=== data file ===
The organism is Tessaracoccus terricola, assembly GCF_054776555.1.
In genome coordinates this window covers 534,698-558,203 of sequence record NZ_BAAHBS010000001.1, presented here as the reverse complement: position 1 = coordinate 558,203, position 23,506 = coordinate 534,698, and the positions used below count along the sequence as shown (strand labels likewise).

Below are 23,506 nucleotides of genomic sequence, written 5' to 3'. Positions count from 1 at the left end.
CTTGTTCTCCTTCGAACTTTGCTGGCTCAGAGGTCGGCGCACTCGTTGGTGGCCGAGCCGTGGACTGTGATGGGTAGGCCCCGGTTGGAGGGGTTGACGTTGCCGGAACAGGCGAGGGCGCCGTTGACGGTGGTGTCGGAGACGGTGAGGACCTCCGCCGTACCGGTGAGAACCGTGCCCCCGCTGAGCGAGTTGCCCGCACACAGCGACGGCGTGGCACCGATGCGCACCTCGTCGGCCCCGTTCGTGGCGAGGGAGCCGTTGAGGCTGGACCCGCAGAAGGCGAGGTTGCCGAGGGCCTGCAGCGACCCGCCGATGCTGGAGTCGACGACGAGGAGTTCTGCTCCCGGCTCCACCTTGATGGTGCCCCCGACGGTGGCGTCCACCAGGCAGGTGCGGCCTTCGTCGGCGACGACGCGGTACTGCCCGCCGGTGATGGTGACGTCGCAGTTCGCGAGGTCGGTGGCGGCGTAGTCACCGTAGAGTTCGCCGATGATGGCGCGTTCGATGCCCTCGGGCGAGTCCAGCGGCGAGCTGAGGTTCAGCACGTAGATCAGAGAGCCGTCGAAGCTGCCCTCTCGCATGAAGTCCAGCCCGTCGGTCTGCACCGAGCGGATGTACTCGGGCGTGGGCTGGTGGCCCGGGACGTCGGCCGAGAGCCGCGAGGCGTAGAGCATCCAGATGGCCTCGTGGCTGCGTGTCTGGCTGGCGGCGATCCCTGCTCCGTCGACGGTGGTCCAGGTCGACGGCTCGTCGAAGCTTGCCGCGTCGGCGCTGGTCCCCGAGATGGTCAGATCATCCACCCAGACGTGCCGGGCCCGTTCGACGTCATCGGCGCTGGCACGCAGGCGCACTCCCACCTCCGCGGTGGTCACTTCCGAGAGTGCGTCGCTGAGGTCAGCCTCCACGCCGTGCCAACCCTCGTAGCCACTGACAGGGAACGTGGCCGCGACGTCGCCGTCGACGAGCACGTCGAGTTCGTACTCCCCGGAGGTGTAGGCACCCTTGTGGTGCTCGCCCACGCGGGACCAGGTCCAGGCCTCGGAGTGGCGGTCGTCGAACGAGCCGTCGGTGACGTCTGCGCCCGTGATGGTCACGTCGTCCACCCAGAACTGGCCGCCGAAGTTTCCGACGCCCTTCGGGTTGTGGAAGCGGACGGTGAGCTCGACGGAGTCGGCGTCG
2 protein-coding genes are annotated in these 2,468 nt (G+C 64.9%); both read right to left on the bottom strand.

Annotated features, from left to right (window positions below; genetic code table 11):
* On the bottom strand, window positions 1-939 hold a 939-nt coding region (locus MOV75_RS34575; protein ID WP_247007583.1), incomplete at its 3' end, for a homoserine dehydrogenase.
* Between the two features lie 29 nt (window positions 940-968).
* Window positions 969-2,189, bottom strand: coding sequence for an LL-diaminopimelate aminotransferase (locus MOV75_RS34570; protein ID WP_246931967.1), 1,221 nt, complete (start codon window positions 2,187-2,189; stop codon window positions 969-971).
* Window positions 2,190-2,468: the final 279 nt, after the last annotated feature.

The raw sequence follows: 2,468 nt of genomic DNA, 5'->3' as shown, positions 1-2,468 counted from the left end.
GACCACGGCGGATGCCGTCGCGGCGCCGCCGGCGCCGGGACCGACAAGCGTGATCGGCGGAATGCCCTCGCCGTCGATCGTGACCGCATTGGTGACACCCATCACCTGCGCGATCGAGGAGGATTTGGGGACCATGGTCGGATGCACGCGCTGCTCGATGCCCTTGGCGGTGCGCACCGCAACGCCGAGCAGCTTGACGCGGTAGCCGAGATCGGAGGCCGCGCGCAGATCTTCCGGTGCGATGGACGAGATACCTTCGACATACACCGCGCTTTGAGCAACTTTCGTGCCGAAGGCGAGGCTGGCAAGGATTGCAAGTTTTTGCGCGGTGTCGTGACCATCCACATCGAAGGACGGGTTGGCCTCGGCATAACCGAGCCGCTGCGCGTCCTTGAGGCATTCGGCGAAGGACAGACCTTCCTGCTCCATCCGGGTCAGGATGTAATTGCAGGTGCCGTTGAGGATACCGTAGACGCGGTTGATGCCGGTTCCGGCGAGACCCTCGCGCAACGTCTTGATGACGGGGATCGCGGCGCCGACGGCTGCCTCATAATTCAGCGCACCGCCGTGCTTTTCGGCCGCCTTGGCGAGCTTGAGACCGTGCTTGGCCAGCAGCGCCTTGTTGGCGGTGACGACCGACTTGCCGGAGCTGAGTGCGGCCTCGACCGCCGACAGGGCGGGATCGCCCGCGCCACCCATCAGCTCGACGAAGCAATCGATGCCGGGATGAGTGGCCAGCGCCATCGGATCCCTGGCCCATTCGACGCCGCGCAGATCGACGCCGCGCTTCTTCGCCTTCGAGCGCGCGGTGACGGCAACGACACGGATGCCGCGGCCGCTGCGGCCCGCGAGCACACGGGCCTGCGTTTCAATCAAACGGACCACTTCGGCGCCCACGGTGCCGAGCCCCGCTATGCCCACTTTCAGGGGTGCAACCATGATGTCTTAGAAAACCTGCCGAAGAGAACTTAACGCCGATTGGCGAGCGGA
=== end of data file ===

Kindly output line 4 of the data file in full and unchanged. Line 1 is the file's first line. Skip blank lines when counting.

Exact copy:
CTTGTTCTCCTTCGAACTTTGCTGGCTCAGAGGTCGGCGCACTCGTTGGTGGCCGAGCCGTGGACTGTGATGGGTAGGCCCCGGTTGGAGGGGTTGACGTTGCCGGAACAGGCGAGGGCGCCGTTGACGGTGGTGTCGGAGACGGTGAGGACCTCCGCCGTACCGGTGAGAACCGTGCCCCCGCTGAGCGAGTTGCCCGCACACAGCGACGGCGTGGCACCGATGCGCACCTCGTCGGCCCCGTTCGTGGCGAGGGAGCCGTTGAGGCTGGACCCGCAGAAGGCGAGGTTGCCGAGGGCCTGCAGCGACCCGCCGATGCTGGAGTCGACGACGAGGAGTTCTGCTCCCGGCTCCACCTTGATGGTGCCCCCGACGGTGGCGTCCACCAGGCAGGTGCGGCCTTCGTCGGCGACGACGCGGTACTGCCCGCCGGTGATGGTGACGTCGCAGTTCGCGAGGTCGGTGGCGGCGTAGTCACCGTAGAGTTCGCCGATGATGGCGCGTTCGATGCCCTCGGGCGAGTCCAGCGGCGAGCTGAGGTTCAGCACGTAGATCAGAGAGCCGTCGAAGCTGCCCTCTCGCATGAAGTCCAGCCCGTCGGTCTGCACCGAGCGGATGTACTCGGGCGTGGGCTGGTGGCCCGGGACGTCGGCCGAGAGCCGCGAGGCGTAGAGCATCCAGATGGCCTCGTGGCTGCGTGTCTGGCTGGCGGCGATCCCTGCTCCGTCGACGGTGGTCCAGGTCGACGGCTCGTCGAAGCTTGCCGCGTCGGCGCTGGTCCCCGAGATGGTCAGATCATCCACCCAGACGTGCCGGGCCCGTTCGACGTCATCGGCGCTGGCACGCAGGCGCACTCCCACCTCCGCGGTGGTCACTTCCGAGAGTGCGTCGCTGAGGTCAGCCTCCACGCCGTGCCAACCCTCGTAGCCACTGACAGGGAACGTGGCCGCGACGTCGCCGTCGACGAGCACGTCGAGTTCGTACTCCCCGGAGGTGTAGGCACCCTTGTGGTGCTCGCCCACGCGGGACCAGGTCCAGGCCTCGGAGTGGCGGTCGTCGAACGAGCCGTCGGTGACGTCTGCGCCCGTGATGGTCACGTCGTCCACCCAGAACTGGCCGCCGAAGTTTCCGACGCCCTTCGGGTTGTGGAAGCGGACGGTGAGCTCGACGGAGTCGGCGTCG